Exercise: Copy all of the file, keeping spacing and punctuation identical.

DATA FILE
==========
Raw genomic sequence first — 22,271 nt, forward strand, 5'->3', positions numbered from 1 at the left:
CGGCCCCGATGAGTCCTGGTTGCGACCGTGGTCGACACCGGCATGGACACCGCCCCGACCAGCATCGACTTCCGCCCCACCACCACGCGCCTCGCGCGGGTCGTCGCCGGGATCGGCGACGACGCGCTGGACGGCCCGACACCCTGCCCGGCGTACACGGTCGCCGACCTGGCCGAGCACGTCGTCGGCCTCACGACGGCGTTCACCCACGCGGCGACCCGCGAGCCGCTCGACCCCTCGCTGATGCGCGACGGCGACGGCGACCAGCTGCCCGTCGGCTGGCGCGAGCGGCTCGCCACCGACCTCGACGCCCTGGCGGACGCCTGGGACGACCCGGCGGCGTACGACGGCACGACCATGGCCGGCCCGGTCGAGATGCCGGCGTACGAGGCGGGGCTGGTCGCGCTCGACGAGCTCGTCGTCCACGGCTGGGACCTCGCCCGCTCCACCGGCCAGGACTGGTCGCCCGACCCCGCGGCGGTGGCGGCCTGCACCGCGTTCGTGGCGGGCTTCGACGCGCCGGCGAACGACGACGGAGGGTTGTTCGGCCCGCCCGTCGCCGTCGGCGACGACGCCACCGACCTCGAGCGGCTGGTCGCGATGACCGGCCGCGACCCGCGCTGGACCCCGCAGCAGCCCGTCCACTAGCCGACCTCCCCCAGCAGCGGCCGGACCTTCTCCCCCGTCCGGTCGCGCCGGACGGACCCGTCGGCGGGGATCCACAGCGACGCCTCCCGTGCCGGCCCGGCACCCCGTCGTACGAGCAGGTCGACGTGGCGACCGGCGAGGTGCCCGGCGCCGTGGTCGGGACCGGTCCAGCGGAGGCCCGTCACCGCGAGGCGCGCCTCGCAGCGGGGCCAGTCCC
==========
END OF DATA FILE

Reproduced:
Raw genomic sequence first — 22,271 nt, forward strand, 5'->3', positions numbered from 1 at the left:
CGGCCCCGATGAGTCCTGGTTGCGACCGTGGTCGACACCGGCATGGACACCGCCCCGACCAGCATCGACTTCCGCCCCACCACCACGCGCCTCGCGCGGGTCGTCGCCGGGATCGGCGACGACGCGCTGGACGGCCCGACACCCTGCCCGGCGTACACGGTCGCCGACCTGGCCGAGCACGTCGTCGGCCTCACGACGGCGTTCACCCACGCGGCGACCCGCGAGCCGCTCGACCCCTCGCTGATGCGCGACGGCGACGGCGACCAGCTGCCCGTCGGCTGGCGCGAGCGGCTCGCCACCGACCTCGACGCCCTGGCGGACGCCTGGGACGACCCGGCGGCGTACGACGGCACGACCATGGCCGGCCCGGTCGAGATGCCGGCGTACGAGGCGGGGCTGGTCGCGCTCGACGAGCTCGTCGTCCACGGCTGGGACCTCGCCCGCTCCACCGGCCAGGACTGGTCGCCCGACCCCGCGGCGGTGGCGGCCTGCACCGCGTTCGTGGCGGGCTTCGACGCGCCGGCGAACGACGACGGAGGGTTGTTCGGCCCGCCCGTCGCCGTCGGCGACGACGCCACCGACCTCGAGCGGCTGGTCGCGATGACCGGCCGCGACCCGCGCTGGACCCCGCAGCAGCCCGTCCACTAGCCGACCTCCCCCAGCAGCGGCCGGACCTTCTCCCCCGTCCGGTCGCGCCGGACGGACCCGTCGGCGGGGATCCACAGCGACGCCTCCCGTGCCGGCCCGGCACCCCGTCGTACGAGCAGGTCGACGTGGCGACCGGCGAGGTGCCCGGCGCCGTGGTCGGGACCGGTCCAGCGGAGGCCCGTCACCGCGAGGCGCGCCTCGCAGCGGGGCCAGTCCC